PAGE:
Bahrain and Yemen too are burning and it seems the same fate has dawned upon Saudi Arabia. In protests inspired by the successful uprisings in Egypt and Tunisia, Shiites took to the streets of Qatif, a town in the Eastern Province of the oil-rich Saudi Arabia.
Police fired in the air to disperse the nearly 200-odd protesters who had gathered on the eve of the day of protests called for Mar 11. The protests, as was the case in Egypt and Tunisia, was organised by activists using the Internet.
Two civilians and a police official are reported to be injured in the protests.
Saudi Interior Ministry has clarified that police fired in the air after the crowd attacked a police officer who was on duty. A spokesperson of the ministry has also informed that the crowd too had ammunition and said, "A number of people from within the crowd fired live ammunition. I don't know where they fired and how they fired."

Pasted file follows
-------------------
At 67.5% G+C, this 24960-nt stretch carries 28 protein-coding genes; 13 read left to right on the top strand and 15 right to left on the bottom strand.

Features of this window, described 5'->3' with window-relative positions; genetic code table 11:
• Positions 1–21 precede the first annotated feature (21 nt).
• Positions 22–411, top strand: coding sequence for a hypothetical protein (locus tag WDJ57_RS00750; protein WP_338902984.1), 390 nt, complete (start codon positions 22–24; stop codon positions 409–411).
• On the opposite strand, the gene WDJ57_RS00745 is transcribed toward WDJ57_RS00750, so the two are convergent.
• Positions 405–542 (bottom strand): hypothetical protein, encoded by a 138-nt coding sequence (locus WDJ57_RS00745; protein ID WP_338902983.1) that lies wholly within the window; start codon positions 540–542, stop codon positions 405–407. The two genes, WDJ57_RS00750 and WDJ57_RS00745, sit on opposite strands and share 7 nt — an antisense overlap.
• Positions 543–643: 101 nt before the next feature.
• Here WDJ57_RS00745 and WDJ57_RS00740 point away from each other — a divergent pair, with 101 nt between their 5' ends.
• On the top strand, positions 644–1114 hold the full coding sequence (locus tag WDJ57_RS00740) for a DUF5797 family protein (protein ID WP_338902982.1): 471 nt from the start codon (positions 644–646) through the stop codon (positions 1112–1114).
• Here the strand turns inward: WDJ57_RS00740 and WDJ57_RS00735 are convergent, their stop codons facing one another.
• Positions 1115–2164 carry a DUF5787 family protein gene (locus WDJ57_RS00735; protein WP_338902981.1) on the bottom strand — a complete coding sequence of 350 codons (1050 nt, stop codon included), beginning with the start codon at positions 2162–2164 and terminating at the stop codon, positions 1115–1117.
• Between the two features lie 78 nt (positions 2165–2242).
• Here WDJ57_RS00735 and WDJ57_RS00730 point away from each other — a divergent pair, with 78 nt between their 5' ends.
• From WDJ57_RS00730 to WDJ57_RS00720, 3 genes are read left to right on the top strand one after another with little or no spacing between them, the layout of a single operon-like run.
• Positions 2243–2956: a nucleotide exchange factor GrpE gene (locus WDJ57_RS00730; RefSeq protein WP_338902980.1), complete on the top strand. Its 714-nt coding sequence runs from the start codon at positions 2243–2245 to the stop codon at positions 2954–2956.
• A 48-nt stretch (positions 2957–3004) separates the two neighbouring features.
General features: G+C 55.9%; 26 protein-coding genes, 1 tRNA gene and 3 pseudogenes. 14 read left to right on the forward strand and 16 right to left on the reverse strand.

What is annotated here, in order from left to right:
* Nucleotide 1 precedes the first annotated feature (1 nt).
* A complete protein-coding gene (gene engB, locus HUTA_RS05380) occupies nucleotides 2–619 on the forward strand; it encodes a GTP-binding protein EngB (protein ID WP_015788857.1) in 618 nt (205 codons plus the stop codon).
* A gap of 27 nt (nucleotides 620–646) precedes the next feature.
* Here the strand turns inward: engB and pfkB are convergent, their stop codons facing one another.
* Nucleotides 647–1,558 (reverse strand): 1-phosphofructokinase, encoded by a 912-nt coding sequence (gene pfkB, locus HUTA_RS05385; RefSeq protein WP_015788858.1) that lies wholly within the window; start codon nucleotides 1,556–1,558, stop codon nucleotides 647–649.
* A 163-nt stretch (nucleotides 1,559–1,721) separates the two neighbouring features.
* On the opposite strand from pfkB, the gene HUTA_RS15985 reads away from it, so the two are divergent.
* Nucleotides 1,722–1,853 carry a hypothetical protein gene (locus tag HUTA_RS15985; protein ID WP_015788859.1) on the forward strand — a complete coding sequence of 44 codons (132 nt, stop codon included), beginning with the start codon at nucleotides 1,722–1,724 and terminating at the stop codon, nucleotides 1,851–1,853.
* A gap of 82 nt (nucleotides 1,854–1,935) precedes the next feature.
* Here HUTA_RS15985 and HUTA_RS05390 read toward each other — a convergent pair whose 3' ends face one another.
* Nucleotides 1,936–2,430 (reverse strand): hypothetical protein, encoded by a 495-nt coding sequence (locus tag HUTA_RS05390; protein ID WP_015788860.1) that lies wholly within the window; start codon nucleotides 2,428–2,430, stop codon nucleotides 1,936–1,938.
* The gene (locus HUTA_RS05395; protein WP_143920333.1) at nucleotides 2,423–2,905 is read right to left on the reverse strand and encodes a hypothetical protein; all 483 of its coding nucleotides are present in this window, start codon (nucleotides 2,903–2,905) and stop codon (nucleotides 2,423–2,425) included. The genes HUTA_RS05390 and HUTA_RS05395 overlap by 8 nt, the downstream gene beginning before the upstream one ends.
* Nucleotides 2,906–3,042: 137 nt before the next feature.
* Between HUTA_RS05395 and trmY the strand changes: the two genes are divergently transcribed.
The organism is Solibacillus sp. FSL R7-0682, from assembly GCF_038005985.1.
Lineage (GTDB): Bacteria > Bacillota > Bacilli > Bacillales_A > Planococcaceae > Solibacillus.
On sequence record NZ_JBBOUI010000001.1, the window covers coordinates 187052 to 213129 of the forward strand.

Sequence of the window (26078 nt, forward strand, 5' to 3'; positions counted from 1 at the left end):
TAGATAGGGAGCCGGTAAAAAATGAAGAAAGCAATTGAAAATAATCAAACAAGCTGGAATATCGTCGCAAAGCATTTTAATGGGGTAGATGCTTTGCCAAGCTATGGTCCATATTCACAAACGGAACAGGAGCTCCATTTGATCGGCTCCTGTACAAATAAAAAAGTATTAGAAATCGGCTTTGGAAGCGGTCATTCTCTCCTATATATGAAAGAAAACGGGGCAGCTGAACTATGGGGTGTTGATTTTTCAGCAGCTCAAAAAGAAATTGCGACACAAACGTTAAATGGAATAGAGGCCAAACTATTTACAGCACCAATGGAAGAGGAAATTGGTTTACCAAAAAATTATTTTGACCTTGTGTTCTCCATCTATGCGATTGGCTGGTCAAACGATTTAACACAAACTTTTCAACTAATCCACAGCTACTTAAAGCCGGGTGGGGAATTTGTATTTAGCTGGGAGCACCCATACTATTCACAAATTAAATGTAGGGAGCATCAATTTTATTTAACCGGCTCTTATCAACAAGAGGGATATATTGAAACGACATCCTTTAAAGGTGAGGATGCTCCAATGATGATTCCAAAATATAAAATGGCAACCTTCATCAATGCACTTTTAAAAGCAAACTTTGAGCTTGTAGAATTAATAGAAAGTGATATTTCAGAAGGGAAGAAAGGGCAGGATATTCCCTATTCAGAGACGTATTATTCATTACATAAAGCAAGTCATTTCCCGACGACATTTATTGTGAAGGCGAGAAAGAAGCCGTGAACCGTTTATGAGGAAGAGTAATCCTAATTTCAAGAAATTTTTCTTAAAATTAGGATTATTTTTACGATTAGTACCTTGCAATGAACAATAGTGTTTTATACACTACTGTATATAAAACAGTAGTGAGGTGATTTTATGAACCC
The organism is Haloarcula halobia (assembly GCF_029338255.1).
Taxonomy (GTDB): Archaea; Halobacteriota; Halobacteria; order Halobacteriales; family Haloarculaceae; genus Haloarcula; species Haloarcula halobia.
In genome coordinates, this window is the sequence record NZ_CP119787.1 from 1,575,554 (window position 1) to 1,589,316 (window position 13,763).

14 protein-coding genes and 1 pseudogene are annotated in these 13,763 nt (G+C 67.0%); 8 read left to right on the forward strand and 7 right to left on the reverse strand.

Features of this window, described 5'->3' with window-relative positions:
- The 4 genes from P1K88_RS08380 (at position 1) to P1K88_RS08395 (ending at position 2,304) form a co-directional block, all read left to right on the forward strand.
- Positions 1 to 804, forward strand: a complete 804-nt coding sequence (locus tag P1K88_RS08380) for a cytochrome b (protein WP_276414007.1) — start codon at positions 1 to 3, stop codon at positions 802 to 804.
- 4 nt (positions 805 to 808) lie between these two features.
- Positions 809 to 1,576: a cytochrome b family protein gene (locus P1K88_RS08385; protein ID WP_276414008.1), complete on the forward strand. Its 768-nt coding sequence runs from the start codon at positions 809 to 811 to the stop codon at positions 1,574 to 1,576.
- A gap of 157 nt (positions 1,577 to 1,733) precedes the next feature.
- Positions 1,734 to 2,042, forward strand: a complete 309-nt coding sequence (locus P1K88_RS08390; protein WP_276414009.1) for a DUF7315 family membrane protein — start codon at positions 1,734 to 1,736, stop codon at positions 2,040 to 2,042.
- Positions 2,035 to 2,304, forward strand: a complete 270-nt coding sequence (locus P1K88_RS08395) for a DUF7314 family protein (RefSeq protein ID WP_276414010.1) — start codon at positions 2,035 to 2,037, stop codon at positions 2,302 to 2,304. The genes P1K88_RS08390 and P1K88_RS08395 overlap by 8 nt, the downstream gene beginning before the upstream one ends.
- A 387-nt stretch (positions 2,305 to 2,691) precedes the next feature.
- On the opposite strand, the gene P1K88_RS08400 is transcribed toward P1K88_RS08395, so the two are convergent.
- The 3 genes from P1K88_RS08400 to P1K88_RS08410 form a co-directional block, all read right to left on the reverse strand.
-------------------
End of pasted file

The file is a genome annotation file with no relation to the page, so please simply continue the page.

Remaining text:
The clampdown by Saudi officials indicate the seriousness with which the government is looking upon the revolts, which have gripped almost the entire Middle-East. The protests in all the affected countries have one thing in common, i.e Facebook, the social networking site. And the same has happened in Saudi Arabia as well, where a Facebook page calling for the protests has got more than 30,000 followers.
Saudi Arabia is ruled by King Abdullah bin Abdul-Aziz Al Saud. Despite its stringent laws, Saudi is economically a much-better nation than all the other countries affected by the revolts, except for Bahrain.